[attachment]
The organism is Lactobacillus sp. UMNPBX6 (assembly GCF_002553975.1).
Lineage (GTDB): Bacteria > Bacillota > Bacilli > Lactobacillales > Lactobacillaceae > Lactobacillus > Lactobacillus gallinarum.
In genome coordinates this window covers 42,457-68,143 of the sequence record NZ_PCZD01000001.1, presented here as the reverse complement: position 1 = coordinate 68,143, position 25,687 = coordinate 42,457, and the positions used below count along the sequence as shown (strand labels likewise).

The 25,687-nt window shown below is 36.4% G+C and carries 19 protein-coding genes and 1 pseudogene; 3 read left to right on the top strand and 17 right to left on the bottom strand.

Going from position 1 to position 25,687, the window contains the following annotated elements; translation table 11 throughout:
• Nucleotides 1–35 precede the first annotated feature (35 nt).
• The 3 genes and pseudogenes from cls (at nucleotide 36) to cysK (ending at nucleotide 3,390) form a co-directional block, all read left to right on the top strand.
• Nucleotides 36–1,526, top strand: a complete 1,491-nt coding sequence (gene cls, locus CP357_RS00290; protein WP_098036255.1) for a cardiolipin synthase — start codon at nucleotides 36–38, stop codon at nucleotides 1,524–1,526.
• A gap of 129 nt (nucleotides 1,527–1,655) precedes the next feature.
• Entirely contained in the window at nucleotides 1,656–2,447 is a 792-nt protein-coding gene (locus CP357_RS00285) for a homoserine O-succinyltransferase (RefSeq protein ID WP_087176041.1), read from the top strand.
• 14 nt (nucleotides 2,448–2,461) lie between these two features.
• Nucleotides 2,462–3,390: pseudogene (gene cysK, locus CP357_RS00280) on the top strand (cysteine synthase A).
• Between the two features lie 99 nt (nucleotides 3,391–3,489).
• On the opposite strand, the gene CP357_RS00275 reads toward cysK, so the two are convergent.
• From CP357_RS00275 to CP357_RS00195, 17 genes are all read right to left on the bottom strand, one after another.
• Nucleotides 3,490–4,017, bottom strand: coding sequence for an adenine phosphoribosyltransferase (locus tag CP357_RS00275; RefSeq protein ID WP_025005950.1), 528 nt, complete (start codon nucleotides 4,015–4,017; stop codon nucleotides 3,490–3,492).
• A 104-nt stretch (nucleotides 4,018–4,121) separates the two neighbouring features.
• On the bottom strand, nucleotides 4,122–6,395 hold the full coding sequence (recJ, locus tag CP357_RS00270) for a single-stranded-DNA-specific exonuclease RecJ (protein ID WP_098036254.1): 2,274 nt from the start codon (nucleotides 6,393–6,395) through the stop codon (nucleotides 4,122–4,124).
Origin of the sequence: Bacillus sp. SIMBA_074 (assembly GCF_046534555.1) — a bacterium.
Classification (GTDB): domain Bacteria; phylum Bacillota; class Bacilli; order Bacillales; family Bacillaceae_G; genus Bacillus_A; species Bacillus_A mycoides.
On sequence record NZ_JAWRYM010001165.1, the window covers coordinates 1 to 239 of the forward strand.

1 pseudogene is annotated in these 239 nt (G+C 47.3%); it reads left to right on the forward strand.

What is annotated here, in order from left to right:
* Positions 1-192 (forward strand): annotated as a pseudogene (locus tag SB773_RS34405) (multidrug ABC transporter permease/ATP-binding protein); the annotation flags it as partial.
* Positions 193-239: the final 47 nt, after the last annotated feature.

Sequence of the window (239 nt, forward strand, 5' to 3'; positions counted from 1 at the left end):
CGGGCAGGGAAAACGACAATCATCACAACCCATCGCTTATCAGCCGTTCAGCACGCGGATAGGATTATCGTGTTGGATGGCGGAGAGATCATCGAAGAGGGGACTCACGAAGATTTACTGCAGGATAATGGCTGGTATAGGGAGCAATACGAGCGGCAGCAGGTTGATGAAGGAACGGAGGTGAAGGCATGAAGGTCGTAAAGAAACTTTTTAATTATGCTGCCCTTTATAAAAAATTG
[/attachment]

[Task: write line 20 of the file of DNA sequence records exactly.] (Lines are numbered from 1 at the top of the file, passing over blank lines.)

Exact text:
Classification (GTDB): domain Bacteria; phylum Bacillota; class Bacilli; order Bacillales; family Bacillaceae_G; genus Bacillus_A; species Bacillus_A mycoides.